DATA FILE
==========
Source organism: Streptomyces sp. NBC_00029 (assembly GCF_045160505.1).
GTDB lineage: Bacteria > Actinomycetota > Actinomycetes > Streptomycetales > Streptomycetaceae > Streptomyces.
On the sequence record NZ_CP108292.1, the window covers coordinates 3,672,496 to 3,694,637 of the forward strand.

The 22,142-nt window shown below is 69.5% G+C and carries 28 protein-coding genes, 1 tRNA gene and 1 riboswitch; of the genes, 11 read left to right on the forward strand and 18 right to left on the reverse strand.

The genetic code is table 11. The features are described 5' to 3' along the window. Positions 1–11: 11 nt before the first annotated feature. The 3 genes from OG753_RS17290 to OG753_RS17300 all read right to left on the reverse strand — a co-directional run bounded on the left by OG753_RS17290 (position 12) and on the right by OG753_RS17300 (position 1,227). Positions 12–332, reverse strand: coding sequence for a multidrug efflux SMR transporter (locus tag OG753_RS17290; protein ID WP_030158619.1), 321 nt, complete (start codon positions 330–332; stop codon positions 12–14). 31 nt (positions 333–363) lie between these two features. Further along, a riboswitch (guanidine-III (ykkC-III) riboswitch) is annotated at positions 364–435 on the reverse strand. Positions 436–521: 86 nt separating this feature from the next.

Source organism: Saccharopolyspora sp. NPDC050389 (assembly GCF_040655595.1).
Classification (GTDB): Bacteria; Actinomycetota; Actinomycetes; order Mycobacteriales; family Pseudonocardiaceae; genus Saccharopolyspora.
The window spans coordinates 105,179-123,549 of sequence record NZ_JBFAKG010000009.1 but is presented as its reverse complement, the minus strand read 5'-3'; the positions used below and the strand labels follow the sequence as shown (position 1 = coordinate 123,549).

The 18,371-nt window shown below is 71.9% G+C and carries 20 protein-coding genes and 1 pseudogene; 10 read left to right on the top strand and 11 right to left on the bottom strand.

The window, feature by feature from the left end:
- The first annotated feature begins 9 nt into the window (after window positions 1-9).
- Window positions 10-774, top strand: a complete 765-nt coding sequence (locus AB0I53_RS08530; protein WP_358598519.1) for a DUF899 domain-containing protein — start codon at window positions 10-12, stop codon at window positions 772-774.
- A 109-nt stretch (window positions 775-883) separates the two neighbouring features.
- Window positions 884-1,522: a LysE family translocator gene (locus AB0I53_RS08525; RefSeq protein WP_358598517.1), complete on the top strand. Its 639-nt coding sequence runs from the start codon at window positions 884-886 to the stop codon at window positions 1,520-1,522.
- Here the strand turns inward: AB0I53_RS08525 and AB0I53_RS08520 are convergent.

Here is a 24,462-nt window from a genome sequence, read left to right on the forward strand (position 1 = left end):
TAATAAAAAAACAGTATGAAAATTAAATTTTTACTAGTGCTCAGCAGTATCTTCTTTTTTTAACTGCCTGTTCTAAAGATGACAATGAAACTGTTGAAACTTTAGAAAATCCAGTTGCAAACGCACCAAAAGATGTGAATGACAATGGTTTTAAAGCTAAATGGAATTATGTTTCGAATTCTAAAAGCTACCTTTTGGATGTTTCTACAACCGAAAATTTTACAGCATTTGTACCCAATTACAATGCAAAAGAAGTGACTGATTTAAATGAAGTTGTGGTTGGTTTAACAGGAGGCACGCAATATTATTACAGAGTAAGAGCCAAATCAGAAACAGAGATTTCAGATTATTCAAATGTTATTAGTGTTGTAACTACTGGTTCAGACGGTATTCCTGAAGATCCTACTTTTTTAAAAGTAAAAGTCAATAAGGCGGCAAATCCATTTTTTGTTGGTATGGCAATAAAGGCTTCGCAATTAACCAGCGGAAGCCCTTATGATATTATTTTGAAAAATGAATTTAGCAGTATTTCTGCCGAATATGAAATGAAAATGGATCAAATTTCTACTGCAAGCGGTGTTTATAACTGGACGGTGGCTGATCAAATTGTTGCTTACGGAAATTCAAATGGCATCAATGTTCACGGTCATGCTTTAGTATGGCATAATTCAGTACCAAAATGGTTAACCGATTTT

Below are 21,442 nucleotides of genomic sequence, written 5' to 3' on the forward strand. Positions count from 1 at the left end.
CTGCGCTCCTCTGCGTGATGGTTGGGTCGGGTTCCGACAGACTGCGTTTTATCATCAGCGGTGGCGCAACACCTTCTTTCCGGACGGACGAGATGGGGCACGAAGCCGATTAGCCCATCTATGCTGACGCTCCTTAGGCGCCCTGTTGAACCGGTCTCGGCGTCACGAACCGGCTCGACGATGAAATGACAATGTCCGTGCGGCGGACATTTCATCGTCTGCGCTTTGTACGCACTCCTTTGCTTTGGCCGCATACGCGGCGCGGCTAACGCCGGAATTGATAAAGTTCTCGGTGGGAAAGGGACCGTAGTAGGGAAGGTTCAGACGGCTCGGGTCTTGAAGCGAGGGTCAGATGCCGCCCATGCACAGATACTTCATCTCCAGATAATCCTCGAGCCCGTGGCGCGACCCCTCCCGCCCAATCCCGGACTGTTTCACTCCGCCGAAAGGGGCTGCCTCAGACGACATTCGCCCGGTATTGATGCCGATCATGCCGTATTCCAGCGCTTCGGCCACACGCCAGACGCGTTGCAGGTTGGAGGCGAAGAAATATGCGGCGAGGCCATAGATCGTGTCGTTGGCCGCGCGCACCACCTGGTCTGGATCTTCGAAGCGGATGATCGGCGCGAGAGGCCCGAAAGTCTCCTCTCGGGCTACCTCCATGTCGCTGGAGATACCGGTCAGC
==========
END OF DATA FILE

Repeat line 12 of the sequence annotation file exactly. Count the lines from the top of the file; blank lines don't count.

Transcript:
- Window positions 10-774, top strand: a complete 765-nt coding sequence (locus AB0I53_RS08530; protein WP_358598519.1) for a DUF899 domain-containing protein — start codon at window positions 10-12, stop codon at window positions 772-774.